There were only six of us in the class and all of my classmates were professionals in various fields. They wanted to improve their design skills just like me. The course covered the basics but the instructor also taught us some advanced lessons. The class had a very casual and fun environment and I got to bond with my classmates. It was a very satisfying experience as the instructor was kind and patient enough with each student. We all received certification after the course.

Now that I have completed the short course, I’m hoping that I could apply what I learned. But I’m still practicing my skills and honing them. I’m not an expert yet.

 

Crazy Ex-Girlfriend Series Finale Review: A Situation More Nuanced Than the Last Six Words

April 10, 2019 at 12:09 AM | Posted in TV | Leave a comment
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SPOILER ALERT: This review contains spoilers of the series finale of Crazy Ex-Girlfriend. Read at your own risk!

“This is the song I wrote.”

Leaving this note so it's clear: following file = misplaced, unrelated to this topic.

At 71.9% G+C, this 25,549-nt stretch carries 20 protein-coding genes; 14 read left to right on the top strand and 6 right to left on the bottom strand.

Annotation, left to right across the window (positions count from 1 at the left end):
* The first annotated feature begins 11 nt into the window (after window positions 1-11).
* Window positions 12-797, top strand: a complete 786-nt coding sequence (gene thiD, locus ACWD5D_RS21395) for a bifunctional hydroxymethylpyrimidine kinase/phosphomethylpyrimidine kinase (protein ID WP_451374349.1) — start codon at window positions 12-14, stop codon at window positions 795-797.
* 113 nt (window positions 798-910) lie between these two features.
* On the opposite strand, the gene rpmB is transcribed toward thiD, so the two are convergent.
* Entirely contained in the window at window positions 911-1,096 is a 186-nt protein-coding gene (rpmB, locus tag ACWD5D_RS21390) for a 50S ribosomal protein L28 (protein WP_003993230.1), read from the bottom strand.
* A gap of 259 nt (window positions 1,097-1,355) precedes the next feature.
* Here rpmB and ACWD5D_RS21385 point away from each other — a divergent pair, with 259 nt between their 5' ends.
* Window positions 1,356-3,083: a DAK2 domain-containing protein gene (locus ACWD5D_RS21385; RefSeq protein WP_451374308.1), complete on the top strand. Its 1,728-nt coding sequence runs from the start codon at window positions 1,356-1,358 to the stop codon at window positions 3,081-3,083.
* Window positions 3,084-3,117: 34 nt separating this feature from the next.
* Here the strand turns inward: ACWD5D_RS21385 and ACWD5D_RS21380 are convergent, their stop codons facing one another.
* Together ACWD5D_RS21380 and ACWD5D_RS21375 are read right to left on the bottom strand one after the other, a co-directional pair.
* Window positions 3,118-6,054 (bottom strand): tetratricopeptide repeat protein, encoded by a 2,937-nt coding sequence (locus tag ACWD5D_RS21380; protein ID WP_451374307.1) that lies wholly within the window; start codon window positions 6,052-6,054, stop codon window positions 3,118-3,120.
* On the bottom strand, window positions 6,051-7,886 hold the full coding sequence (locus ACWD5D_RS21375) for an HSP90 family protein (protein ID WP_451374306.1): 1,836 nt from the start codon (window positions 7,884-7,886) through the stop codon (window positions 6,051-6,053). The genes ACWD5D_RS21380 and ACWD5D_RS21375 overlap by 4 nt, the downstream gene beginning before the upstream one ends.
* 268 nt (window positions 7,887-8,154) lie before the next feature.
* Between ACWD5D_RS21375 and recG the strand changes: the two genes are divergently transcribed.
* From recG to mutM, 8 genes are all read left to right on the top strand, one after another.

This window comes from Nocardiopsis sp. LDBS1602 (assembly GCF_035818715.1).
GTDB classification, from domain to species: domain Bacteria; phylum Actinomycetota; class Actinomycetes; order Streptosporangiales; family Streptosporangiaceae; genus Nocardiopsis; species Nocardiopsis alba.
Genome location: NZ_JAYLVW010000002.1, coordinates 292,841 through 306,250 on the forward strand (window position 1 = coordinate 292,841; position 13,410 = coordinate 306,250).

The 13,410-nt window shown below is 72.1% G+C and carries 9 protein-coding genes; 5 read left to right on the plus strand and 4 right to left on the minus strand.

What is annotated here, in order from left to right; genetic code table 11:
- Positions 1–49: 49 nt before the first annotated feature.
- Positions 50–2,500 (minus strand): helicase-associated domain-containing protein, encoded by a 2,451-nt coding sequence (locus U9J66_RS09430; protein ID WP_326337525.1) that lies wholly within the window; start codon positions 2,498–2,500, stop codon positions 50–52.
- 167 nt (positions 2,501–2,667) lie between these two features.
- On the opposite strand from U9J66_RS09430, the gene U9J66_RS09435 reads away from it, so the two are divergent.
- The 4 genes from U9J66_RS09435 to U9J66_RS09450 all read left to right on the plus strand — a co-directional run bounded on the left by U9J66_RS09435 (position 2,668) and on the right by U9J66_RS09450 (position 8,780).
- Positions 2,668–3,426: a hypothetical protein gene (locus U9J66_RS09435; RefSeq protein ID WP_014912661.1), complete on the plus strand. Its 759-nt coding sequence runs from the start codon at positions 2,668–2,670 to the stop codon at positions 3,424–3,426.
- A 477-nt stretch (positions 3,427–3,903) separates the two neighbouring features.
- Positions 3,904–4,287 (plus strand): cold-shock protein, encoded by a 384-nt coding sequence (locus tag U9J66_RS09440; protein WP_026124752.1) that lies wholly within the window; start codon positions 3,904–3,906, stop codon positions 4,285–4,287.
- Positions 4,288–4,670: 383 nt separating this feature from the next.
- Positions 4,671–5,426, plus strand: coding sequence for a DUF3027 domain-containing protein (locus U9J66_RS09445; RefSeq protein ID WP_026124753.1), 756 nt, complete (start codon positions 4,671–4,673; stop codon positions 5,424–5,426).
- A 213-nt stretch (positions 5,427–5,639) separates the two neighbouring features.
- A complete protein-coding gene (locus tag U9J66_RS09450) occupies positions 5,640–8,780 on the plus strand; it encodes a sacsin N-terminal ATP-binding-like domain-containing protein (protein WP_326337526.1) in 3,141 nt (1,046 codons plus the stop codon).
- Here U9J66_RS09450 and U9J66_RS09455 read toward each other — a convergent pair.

The last six words uttered by Rebecca Bunch before our TV screens faded to black. That’s how Crazy Ex-Girlfriend ended its fourth and final season.

It’s been one hell of a crazy rollercoaster ride for viewers like me who watched the series through the years. From the moment we saw the show’s main character Rebecca Bunch sang and danced her way to West Covina, California up to the time when she finally found love in an unexpected place, it had been a joy to watch her grow and become a better person. Her journey to personal development had been the best part of the series for me, and the final season delivered that perfectly.

The show’s series finale culminated in Rebecca finally finding love – not in the form of romantic love – but in something else. Throughout the entire series, fans had been rooting for Rebecca to be with either Josh, Greg or Nathaniel. When I started watching the show, I didn’t ship Rebecca with anyone at all. I was more interested in her crazy antics – how she would find ways to manipulate situations to her liking and how she would get out of the mess she created. But when Nathaniel came into the picture in season 2, I started shipping her with him.

But this final season, I came to realize that she didn’t need a romantic partner at all. I was more concerned about her mental well-being. She was diagnosed with Borderline Personality Disorder (BPD) and it’s more important for her to take care of herself first and be better than have a boyfriend. So I was glad that in the finale that she didn’t choose any of the three men. Instead, she found love in songwriting. I wasn’t surprised by this at all.